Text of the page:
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their sentences all alike, making their 'talk' rather to appear rhymed metre, than to seem plain speech."
I heard a preacher delighting much in this kind of composition, who used so often to end his sentence with words like unto that which went be fore, that in my judgment there was not a dozen sentences in his whole sermon but they ended all in rhyme for the most part. Some, not best disposed, wished the preacher a lute, that with his rhymed sermon he might use some pleasant melody, and so the people might take pleasure divers ways, and dance if they list.
"Some writers, he observes, disturbed the natural arrangement of their words. Others were copious where they should be concise. The most frequent fault seems to have been, the rejection of common and proper phrases, for those that were more curious, refined, and unintelligible."
This work exhibits a favourable symptom of the dawn of reason. It was considered as an innovation so daring, that the author happening to visit Rome, was imprisoned by the
inquisitors of the holy see, as a presumptuous and dangerous heretic.
Wilson also translated seven orations of Demosthenes, which, in 1570, he dedicated to sir William Cecil; affording thereby another proof of his attention to the advancement of the English stile.
Warton likewise mentions a treatise of rhetoric, published in 1555, by Richard Sherry, schoolmaster of Magdalene College, Oxford. And speaks of William Fullwood, who-in his "Enemy of Idleness, teaching the manner and stile how to endite and write all sorts of epistles and letters, set forth in English by William Fullwood, merchant;" published in 1571, and written partly in prose and partly in verse-alludes in a respectful manner to Wilson's book. "Whoso (says he) will more circumspectly and narrowly entreat of such matters, let them read the rhetoric of master doctor Wilson, or of master Richard Rainold.”—Moreover, in 1582, was published at London, a book entitled, "The first part of the Elementaire, which entreateth chiefly of the right writing of the English tongue, set forth by Richard Mulcaster, London, 1582. This book contains many judicious criticisms and
observations on the English language. Many of its precepts are delivered in metre. In 1586, was published by William Bullokar, a "Brief Grammar for English, imprinted at London by Edmund Bollifant." It is also called "W. Bullokar's Abbreviation of his Grammar for English, extracted out of his grammar at large for the speedy parcing of English speech, and the easier coming to the knowledge of grammar for other languages.” This was the first grammar of the English language which ever appeared, except (as the author says) my grammar at large.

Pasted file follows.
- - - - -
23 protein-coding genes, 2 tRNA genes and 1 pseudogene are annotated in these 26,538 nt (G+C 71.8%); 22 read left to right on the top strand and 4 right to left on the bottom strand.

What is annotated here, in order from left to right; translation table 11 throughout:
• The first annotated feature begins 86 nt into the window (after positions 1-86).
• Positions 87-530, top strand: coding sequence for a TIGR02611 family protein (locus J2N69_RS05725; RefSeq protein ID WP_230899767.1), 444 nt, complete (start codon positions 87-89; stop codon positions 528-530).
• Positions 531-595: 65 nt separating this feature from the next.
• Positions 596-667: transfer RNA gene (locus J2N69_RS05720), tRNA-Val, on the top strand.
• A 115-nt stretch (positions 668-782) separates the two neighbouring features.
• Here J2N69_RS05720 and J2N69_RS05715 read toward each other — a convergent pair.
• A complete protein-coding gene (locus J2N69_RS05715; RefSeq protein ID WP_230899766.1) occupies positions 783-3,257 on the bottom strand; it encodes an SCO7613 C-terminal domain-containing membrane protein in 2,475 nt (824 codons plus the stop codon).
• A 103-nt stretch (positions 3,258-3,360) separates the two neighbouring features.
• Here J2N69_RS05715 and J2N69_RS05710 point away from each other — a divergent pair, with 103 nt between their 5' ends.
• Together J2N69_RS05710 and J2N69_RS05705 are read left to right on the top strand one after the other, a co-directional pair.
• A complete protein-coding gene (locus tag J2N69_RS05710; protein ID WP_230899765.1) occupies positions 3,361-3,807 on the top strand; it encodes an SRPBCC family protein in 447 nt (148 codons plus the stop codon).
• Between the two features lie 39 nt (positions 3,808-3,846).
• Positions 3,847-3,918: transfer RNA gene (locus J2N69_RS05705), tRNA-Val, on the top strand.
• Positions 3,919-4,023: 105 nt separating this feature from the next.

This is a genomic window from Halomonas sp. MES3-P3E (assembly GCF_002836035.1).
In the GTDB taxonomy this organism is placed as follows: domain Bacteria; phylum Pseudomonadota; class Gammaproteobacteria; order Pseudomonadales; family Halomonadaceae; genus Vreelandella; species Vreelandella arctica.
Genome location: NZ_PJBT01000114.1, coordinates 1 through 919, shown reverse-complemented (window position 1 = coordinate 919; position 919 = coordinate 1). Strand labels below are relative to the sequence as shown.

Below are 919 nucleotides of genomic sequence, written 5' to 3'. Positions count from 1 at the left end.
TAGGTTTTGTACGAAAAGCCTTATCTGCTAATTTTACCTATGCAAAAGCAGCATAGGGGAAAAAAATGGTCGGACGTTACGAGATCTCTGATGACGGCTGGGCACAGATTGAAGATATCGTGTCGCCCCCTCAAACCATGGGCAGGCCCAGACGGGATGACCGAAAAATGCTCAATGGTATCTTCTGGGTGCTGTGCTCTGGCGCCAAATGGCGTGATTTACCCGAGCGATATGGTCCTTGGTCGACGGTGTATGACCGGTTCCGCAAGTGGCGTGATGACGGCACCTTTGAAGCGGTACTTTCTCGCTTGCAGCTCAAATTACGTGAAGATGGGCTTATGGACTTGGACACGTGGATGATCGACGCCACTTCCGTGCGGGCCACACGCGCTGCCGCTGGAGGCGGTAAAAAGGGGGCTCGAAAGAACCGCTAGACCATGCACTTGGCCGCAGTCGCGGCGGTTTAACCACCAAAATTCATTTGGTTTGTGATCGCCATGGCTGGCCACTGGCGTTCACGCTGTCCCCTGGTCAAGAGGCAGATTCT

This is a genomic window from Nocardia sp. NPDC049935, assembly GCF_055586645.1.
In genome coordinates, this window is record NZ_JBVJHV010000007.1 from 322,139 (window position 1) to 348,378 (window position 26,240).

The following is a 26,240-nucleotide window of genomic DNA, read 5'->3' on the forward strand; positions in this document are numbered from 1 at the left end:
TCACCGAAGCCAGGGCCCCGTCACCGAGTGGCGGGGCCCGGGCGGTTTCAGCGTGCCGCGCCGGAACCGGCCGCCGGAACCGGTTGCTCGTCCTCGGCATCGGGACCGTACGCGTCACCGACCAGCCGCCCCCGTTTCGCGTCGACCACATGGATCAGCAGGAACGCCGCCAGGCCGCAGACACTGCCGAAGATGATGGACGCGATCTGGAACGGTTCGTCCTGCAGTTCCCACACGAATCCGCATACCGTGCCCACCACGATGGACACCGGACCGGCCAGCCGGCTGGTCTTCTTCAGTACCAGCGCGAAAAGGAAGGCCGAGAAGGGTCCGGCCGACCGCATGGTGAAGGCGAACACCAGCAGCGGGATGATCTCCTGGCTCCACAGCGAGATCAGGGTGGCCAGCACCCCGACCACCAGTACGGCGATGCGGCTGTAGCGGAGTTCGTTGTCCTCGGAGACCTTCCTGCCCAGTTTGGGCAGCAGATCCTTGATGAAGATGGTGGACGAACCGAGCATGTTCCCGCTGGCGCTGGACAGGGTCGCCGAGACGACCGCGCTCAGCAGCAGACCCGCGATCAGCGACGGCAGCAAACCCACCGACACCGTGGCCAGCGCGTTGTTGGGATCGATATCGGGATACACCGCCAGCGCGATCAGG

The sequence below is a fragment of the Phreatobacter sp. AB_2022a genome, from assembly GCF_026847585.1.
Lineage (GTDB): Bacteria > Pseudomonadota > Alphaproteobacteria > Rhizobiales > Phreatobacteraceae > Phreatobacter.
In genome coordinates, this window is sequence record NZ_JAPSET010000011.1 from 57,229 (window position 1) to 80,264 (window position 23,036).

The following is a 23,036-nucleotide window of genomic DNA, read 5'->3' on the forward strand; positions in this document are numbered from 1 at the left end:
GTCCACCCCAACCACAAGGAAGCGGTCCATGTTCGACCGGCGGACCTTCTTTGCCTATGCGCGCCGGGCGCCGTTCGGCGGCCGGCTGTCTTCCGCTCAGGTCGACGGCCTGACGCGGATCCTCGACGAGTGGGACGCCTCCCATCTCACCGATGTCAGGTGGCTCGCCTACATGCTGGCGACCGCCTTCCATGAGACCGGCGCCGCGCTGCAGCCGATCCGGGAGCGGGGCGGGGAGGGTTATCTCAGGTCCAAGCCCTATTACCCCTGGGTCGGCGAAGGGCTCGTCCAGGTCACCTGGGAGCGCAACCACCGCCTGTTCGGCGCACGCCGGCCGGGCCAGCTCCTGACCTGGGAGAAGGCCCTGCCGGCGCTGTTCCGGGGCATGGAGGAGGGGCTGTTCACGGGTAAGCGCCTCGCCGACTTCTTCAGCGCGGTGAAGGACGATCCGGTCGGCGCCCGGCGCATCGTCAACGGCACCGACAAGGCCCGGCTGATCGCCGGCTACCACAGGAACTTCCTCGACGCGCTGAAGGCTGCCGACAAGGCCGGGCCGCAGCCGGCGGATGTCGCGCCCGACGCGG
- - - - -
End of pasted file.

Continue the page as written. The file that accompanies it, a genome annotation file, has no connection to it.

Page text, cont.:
RICHARD GRAFTON appears to have been descended of a good family, and to have been born in London, about the close of the reign of Henry VII. He had probably a liberal education, since it appears by his writings, that he understood the languages. He practised the art of printing in the successive reigns of Henry VIII. Edward VI. queen Mary, and of Elizabeth. By company, he was a grocer, as he subscribes himself in a letter to the lord Cromwell, dated 1537. The same year, too, he first appears as a printer in London; a profession he first engaged in, from his being applied to, to procure an edition of Tyndal's Testament, and afterwards of his Bible revised by Coverdale. He might possibly have been induced also, like several other persons of education in that age, by a desire to promote
the progress of ancient learning, as well as of the reformation. He was the printer of Matthews' Bible.
Grafton dwelt in a part of the dissolved house of the Grey Friars, which was afterwards granted by Edward VI. as an hospital for the maintenance and education of orphans, called Christ's Hospital. On the death of Edward VI. he was employed, from his office of king's printer, to print the proclamation, by which the lady Jane Grey was declared successor to the crown. For thus discharging simply the duty of his office, he was deprived of his patent, and forfeited a debt of 300l. due to him from the crown. He was also prosecuted and imprisoned for the same ostensible cause; though more probably from his attachment to the principles of the reformers.
There was a Richard Grafton, grocer, member of parliament for London 1553 and 1554; and again, 1556 and 1557; but that this person was the same with the printer appears somewhat inconsistent with his imprisonment just mentioned. Grafton the member was after
wards returned for Coventry.
During his imprisonment, or at least, while he was driven from his profession of a printer,